Similarly, one study tracked over 2,000 men in Wales for 35 years while examining their health-related behaviors. Exercise had the most significant impact on lowering the risk of dementia of the five behaviors evaluated (regular exercise, avoiding smoking, moderate alcohol use, healthy body weight, and good food). Those who engaged in four or five of the mentioned behaviors were generally up to 60% less likely to develop dementia [4].

Adults in good health can do better on thinking tests over the short term when they engage in aerobic activity. Combining the findings of 29 clinical trials demonstrated that regular aerobic exercise, as opposed to regular non-aerobic exercise like stretching and toning, improved memory, attention, and processing speed after a month or more [2].

Exercising & Physical Activity in Later Life

Although there have been fewer studies done with healthy older individuals, there is some indication that regular exercise can help older adults minimize their risk of dementia. In one study of 716 persons with an average age of 82 years, those in the bottom 10% of regular physical activity were more than twice as likely to acquire Alzheimer’s as those in the top 10% [5].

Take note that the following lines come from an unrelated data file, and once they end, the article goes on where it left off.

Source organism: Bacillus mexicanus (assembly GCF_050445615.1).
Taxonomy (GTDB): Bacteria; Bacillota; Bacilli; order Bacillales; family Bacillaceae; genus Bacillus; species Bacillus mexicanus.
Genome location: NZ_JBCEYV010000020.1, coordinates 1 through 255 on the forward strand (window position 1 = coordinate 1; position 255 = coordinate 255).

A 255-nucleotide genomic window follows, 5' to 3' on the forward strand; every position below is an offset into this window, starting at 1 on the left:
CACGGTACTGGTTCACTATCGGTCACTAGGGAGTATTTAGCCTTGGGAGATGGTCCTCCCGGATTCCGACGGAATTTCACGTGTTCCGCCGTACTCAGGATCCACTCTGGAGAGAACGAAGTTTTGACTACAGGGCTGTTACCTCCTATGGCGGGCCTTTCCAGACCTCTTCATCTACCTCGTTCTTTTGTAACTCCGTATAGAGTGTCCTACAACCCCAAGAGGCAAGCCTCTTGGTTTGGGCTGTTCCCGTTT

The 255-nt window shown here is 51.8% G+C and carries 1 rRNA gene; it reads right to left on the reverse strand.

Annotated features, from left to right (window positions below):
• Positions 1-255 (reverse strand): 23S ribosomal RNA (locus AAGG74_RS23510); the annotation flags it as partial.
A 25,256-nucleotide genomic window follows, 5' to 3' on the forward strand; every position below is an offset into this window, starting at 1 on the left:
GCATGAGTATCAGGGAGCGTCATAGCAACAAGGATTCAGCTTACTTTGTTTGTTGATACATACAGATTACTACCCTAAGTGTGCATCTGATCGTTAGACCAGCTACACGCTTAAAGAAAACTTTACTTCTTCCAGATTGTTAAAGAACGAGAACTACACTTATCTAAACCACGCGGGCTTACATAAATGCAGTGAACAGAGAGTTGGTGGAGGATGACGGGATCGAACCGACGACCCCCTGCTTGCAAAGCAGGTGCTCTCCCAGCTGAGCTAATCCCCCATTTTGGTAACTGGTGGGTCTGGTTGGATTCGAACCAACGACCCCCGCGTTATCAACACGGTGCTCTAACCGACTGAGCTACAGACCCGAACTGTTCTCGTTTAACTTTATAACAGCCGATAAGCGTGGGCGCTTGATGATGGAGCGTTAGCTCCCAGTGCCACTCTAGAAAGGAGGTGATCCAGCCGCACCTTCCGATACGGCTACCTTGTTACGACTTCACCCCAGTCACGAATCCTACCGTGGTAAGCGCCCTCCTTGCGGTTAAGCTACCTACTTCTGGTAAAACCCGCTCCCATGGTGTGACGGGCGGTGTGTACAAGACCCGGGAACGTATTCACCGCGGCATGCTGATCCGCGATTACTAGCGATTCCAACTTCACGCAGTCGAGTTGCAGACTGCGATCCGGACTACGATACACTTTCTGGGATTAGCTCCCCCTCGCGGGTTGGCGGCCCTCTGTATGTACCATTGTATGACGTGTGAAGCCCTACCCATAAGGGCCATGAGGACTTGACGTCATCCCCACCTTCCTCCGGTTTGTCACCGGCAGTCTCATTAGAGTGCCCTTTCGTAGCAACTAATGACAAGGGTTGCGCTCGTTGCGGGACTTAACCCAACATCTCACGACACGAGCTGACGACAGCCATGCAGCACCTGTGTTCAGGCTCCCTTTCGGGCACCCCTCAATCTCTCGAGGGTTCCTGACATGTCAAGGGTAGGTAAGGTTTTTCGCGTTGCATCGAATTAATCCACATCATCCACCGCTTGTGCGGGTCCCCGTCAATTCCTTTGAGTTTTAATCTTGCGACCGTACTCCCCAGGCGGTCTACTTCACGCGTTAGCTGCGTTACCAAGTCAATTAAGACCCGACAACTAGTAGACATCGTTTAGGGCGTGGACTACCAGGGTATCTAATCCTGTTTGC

A literature review revealed 27 studies that investigated the influence of physical activity on brain function in individuals over 60 years. There was a definite correlation between physical activity levels and cognitive performance in 26 trials, indicating that exercise may effectively decrease the cognitive decline in later life [2].

Healthy older adults who engage in aerobic activity have their brains affected, too. In a small-scale controlled trial, aerobic exercise showed a slight increase in the size of the hippocampus (the crucial brain region involved in memory), similar to restoring one to two years of age-related shrinkage [6]. Another study of 638 individuals discovered that those who were healthy and active at age 70 had less brain shrinkage in three years than those who were not [7].

What exactly is “physical activity”?

The term “physical activity” or “exercise” is not used uniformly throughout all of the research studies in this field. Generally speaking, they are about an aerobic activity done for a long time—maybe 20 to 30 minutes. Most of the research discusses the benefits of aerobic exercise that are performed several times per week and continued for at least a year.

Physical activity, however, is not limited to jogging or participating in sports. It can also refer to a regular activity like cleaning, gardening, or brisk walking. According to one study, even performing physical activities like cooking and cleaning up after yourself can lower your risk of developing Alzheimer’s [5].